The Last Communist
Bob Grier Photography
In theory at least, it would seem Joelle Fishman of New Haven has spent the past 40 years chasing a dream as impossible as the Man of La Mancha’s.
As a member of the American Communist Party (CPUSA) since the late 1960s and longtime chair of Connecticut’s chapter of the Party, Fishman seems to have cornered the market on quixotic quests. Though the Cold War has long since ended, the mere mention of the word “communist” still sends shivers down the spines of many Americans. The word is, in effect, toxic. And yet there it is: Joelle Fishman of New Haven is brave and perhaps stubborn enough to unflinchingly embrace it.
Communist, to Fishman, is a good word—still—and one from which she refuses to hide.
“I personally like the word ‘communist’ because its root is ‘community’,” she explains calmly, accustomed after four decades to disabusing the notions of friend and foe alike. “When you have to compete against each other, it’s hard to build community.”
If “community” is her steed—her Rocinante—then corporate capitalism is her windmill, and on her shield is embossed her coat of arms: People Before Profits. Though from the sidelines Fishman would seem to be as lonely as the Maytag repairman, that’s not at all how she sees it, or how friends, family and colleagues in the New Haven community characterize her. She has never hidden her political stripes and, as a member of the New Haven Peace Commission and executive board of the Alliance of Retired Americans in Connecticut and a four-time candidate for the U.S. House of Representatives as well as a New Haven mayoral candidate, she’s never shied away from the public arena either.
In fact, if you’re looking for Joelle Fishman, all you have to do is go to 37 Howe Street, the address of the New Haven People’s Center, where she serves as coordinator. “I call myself the coordinator but it’s a made-up title,” she says, laughing. “We have no full-time staff here, only me.”
In person, the 66-year-old Fishman has the calming presence and gentle manner of a children’s librarian or a social worker. She’s cordial, open and pleasant. She enjoys taking walks around New Haven, sometimes with her 91-year-old mother, and traveling with her husband of 36 years, Arthur Perlo. She reads biographies, historical fiction and mystery novels for pleasure, particularly the No. 1 Ladies’ Detective Agency series by Alexander McCall Smith. In short, Fishman is about as far from the stereotype of the fire-breathing radical as one can be.
She even laughs good-naturedly when asked if Communists really are “card-carrying.”
“We used to have cards, like union cards, showing that dues were paid, but we haven’t had cards in a long time,” she says.
The People’s Center has no avowed political agenda other than to serve, according to its website, as a “meeting place of labor, community, peace and social justice groups.”
“I see the center as a coalition-building place for groups, any groups, that don’t have any other place to go,” Fishman says, walking through its main activity room.
Though it is a sweltering summer day, the center is “cooled” only by an old-school institutional fan that blows a lukewarm breeze across some lunchroom-style tables. On the walls are posters of Rosa Parks, a quilt depicting great moments in the life of Martin Luther King, Jr., and a square from a larger quilt depicting the stops on the African-American Freedom Trail—the historic building that houses the center is a stop on the trail. Pictures of Marx, Engels, Lenin, Trotsky, Mao, Castro, et al., are nowhere to be seen. Off to one side sits a weathered upright piano almost begging to be played. All in all, the place looks like any other Connecticut community center that’s barely hanging on in an era of widespread budget cuts.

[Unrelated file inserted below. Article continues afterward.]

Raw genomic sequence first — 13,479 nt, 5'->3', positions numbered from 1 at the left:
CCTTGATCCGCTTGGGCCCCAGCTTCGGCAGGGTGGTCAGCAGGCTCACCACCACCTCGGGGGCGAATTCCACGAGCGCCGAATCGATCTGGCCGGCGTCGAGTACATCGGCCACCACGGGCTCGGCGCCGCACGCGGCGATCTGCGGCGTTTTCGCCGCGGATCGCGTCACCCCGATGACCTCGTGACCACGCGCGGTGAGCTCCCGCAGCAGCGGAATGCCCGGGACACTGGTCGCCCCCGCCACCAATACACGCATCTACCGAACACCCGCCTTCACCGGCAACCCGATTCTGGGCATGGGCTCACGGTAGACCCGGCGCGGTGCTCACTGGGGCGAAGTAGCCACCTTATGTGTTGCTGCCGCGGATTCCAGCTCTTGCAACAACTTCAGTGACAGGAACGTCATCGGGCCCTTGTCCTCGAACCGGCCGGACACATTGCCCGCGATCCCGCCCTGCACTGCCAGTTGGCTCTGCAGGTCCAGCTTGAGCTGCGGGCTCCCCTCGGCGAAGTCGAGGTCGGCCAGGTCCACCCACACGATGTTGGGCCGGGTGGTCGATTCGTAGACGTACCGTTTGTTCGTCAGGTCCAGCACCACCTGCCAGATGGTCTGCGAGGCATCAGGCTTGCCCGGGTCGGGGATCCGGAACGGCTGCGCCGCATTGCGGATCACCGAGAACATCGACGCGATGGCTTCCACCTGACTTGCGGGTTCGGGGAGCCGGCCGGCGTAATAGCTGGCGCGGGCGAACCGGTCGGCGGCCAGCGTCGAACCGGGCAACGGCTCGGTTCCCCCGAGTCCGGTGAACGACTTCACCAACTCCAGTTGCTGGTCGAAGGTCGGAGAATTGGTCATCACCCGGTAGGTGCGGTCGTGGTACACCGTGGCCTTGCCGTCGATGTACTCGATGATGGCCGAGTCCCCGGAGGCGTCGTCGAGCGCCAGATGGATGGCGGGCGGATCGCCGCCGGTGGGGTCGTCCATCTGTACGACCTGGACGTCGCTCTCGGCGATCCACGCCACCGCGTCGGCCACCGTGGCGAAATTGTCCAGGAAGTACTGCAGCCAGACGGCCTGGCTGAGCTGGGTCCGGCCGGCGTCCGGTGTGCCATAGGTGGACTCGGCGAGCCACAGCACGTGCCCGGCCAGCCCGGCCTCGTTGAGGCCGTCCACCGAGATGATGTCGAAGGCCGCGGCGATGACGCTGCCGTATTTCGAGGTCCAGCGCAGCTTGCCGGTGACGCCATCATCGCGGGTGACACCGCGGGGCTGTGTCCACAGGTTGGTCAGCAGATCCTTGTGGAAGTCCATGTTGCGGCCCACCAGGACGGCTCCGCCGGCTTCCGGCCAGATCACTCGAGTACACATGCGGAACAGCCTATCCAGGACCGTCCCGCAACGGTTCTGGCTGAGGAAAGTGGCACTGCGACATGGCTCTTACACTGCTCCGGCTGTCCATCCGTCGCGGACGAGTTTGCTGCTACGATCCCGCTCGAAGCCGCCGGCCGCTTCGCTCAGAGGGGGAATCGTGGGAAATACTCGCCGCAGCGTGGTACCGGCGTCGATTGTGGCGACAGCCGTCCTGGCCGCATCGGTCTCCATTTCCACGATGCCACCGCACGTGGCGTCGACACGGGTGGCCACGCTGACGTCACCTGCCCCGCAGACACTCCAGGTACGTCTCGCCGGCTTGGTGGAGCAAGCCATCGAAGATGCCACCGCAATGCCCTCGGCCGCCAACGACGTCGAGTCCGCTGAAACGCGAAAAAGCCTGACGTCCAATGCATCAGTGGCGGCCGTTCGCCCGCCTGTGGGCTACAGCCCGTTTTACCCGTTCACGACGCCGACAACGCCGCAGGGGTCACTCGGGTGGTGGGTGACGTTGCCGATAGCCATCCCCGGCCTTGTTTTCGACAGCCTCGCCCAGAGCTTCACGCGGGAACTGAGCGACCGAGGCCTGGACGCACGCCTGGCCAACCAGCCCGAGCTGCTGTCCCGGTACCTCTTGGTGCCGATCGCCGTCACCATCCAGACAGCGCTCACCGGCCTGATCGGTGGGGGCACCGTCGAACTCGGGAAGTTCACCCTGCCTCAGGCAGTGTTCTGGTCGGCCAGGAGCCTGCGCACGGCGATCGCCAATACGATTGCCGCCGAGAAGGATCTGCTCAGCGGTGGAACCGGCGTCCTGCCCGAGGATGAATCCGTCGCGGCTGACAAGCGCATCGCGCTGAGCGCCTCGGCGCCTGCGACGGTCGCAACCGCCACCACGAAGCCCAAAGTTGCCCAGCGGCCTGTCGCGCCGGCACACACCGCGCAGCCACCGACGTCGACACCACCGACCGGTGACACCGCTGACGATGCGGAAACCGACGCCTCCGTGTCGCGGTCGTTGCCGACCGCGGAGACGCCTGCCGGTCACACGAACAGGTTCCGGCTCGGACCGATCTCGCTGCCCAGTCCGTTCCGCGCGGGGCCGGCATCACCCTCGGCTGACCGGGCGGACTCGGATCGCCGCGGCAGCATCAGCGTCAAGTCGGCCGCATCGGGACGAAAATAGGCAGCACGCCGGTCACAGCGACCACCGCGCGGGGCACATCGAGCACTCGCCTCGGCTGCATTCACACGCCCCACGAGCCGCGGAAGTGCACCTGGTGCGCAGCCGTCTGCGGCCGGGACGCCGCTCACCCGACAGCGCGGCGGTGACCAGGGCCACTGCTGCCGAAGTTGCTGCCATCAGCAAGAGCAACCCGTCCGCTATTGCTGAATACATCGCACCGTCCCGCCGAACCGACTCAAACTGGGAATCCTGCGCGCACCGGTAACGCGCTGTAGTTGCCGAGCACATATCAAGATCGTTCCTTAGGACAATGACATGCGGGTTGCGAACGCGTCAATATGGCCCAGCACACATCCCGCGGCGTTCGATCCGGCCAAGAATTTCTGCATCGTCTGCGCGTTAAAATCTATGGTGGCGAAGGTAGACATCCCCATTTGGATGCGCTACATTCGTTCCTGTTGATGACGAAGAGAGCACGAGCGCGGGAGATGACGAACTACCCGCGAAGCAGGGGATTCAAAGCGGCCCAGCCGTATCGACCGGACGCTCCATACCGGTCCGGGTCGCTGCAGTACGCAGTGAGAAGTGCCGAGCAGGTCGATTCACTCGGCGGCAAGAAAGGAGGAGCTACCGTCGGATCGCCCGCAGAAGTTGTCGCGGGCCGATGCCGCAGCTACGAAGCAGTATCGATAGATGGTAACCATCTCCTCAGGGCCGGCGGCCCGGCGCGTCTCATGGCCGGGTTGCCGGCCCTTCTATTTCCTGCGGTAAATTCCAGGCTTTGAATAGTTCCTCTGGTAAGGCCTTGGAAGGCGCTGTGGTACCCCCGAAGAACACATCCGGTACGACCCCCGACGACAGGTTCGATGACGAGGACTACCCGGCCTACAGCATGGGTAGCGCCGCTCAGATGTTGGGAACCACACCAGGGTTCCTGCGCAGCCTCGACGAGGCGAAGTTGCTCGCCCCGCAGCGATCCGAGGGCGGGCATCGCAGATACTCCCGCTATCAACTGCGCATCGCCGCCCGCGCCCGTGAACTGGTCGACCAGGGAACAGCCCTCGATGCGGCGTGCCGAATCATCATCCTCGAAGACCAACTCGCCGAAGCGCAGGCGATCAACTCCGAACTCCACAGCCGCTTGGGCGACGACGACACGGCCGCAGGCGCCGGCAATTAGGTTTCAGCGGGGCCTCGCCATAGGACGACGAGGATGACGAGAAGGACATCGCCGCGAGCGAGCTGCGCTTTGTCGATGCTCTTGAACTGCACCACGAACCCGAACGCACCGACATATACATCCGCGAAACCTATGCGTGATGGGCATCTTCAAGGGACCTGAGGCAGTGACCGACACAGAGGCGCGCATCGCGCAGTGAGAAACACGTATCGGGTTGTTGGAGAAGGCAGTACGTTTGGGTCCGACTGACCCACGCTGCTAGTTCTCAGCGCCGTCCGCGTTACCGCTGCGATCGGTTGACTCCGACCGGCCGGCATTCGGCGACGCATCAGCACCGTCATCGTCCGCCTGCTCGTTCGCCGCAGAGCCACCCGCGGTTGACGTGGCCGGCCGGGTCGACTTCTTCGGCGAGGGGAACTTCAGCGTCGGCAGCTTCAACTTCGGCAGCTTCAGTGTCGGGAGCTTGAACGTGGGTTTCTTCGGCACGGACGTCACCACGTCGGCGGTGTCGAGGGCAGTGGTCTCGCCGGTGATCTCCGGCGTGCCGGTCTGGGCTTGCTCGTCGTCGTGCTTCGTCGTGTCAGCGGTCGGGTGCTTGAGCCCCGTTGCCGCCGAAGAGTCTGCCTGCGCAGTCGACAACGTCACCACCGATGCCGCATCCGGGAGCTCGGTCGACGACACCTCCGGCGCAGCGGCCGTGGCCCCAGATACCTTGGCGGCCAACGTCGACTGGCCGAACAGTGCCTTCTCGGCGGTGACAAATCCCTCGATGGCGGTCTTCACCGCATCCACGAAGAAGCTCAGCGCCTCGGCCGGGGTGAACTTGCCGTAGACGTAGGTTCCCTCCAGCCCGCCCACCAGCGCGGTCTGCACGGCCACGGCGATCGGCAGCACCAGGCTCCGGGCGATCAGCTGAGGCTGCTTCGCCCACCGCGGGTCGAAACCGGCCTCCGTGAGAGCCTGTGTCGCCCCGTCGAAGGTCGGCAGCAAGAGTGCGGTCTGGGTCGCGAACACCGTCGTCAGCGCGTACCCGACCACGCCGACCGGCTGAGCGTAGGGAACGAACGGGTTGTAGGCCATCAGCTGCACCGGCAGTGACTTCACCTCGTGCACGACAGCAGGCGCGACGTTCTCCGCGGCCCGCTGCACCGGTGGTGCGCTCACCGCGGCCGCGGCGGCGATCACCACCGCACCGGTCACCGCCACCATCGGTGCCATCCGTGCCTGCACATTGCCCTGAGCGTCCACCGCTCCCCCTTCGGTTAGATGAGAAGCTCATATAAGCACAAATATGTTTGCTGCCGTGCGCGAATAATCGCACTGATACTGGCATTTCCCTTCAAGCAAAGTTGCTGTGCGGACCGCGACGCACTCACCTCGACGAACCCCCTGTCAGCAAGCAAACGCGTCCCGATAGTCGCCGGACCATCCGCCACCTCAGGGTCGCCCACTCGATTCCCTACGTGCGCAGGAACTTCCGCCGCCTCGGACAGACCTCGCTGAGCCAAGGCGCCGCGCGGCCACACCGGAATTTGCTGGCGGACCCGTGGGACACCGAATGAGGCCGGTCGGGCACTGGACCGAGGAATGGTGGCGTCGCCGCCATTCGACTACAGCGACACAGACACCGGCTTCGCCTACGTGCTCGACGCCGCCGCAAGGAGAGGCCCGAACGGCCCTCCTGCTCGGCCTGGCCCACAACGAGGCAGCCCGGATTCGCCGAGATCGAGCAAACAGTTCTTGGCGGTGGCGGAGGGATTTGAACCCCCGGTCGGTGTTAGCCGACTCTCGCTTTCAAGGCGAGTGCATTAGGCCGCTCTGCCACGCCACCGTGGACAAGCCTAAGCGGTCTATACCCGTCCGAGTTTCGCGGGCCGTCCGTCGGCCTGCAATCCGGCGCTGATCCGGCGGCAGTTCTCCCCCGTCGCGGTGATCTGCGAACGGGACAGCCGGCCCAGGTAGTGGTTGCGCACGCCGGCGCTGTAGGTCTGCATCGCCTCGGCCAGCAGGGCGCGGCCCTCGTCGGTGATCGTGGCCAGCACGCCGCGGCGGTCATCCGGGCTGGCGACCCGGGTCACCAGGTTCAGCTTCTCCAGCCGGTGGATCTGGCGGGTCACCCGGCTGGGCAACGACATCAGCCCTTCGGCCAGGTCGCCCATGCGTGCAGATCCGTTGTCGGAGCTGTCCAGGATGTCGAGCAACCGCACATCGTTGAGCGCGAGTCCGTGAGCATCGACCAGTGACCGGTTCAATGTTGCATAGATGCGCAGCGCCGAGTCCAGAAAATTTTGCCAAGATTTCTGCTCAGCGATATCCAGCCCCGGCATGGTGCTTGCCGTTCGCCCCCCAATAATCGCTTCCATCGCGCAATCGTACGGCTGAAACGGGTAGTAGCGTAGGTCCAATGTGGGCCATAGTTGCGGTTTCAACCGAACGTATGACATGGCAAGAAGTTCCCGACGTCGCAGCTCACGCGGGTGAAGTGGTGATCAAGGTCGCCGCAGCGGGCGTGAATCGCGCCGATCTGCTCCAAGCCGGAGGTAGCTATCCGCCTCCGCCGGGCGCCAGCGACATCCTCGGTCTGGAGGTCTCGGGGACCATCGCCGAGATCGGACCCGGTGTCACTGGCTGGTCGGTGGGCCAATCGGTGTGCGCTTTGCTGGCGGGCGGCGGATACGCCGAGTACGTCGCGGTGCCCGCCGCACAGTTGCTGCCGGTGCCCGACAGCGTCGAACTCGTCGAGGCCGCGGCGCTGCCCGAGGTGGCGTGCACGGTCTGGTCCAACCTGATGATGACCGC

Founded in 1937 by a group of Jewish immigrants who bought the building on Howe Street, the center has in its 75 years provided safe haven against racism, and organizational space for youth, community and labor groups. In its earliest days, the center housed the Unity Players, the first integrated drama troupe in New Haven, and it was here that the city’s first integrated basketball team, the New Haven Redwings, got their start. The city’s first celebration of International Women’s Day took place here, as did the organizing of the Connecticut CIO (Congress of Industrial Organizations), an effort for which Woody Guthrie played a benefit concert.
Not only is this handsome but deteriorating structure awash in history, its present is just as busy. Today, the People’s Center is home to the Greater New Haven Citywide Youth Council and the New Elm City Dream, a youth group that uses jobs programs to help fight violence. The building itself, a brick Italianate structure built in 1851 and in need of a new roof, heating system upgrade and masonry and woodwork repairs, recently put Fishman in the crosshairs of a Connecticut-style Cold War, one that illustrates how far-reaching the animus toward “communists” still remains. Last spring, a state grant of $300,000 for the building’s restoration was denied because some state officials turned Fishman’s memberships in CPUSA into a political tempest.
The campaign against the funding—a small piece of a much larger state bonding package—was led by state Sen. Len Suzio (R-Meriden) and radio host Tom Scott. On June 1, a small group of protesters stood on the sidewalk in front of the center. Suzio and Scott made speeches denouncing Fishman as “an ideological misfit” and invoking the specter of North Korea as the logical end result of communism.